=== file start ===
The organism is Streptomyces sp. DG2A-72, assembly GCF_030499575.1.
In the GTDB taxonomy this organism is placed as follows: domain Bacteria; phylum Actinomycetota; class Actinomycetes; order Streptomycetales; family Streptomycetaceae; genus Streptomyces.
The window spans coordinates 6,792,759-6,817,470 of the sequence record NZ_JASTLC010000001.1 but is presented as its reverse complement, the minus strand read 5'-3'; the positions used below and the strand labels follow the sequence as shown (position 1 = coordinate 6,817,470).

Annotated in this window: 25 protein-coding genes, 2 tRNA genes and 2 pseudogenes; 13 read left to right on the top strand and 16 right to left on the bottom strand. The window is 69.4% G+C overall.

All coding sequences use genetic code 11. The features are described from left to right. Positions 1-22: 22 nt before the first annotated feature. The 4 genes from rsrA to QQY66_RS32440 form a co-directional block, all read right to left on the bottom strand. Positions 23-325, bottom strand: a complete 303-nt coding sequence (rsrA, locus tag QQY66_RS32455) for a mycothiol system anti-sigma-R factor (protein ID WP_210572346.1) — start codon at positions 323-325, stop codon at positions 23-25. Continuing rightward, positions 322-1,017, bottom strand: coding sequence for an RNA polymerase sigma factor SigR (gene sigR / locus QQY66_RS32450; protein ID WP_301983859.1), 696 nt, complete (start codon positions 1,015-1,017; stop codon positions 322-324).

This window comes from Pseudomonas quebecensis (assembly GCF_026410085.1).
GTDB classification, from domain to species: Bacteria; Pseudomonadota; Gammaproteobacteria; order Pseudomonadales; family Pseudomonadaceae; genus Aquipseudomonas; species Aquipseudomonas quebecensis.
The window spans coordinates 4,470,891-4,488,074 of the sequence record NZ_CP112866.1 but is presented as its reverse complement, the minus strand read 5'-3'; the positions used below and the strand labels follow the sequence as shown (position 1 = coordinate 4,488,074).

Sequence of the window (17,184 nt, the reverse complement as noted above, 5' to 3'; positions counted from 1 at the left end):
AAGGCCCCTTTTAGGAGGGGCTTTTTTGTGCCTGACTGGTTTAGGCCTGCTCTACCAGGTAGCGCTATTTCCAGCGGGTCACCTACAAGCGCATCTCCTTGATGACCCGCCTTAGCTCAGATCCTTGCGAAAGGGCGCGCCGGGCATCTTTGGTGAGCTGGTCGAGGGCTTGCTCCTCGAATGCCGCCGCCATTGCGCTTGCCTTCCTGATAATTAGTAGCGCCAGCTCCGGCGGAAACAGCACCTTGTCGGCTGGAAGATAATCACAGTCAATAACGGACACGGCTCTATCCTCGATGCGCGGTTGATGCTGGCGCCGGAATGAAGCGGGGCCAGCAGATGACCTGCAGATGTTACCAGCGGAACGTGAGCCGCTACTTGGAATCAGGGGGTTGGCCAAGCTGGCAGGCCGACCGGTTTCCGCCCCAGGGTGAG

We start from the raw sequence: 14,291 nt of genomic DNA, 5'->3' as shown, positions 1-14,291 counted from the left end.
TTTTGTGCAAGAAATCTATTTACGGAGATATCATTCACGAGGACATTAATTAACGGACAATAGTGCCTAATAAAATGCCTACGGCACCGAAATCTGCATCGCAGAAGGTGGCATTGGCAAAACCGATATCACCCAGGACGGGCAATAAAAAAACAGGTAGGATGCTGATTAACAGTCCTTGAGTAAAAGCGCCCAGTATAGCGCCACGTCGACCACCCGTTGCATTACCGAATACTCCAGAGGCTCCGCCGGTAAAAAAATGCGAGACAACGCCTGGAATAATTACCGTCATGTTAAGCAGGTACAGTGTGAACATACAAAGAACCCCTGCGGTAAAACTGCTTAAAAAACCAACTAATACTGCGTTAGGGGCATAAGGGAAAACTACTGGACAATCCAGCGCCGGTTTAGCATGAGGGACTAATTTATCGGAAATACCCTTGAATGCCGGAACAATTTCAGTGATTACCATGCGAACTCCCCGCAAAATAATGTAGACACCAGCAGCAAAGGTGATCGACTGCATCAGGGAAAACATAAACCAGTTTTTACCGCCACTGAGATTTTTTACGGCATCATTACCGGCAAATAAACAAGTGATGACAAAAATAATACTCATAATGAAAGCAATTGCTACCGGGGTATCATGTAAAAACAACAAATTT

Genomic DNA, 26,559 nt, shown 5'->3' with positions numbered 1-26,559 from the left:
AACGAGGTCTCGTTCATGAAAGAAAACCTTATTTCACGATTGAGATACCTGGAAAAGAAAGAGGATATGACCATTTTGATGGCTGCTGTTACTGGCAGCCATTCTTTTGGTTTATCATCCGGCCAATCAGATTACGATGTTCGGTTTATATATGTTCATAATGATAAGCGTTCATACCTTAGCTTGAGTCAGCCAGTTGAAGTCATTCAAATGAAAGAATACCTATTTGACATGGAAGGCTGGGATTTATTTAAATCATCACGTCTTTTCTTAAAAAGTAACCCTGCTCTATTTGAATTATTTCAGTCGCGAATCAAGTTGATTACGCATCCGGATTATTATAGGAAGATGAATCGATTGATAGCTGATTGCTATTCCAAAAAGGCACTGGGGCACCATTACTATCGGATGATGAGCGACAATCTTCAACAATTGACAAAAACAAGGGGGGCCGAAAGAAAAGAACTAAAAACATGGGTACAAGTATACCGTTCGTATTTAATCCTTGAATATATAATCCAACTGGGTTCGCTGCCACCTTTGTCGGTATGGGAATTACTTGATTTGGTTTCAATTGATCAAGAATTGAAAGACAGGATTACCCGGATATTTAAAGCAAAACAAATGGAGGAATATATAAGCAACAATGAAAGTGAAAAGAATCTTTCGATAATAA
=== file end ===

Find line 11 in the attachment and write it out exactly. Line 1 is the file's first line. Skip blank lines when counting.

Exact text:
We start from the raw sequence: 14,291 nt of genomic DNA, 5'->3' as shown, positions 1-14,291 counted from the left end.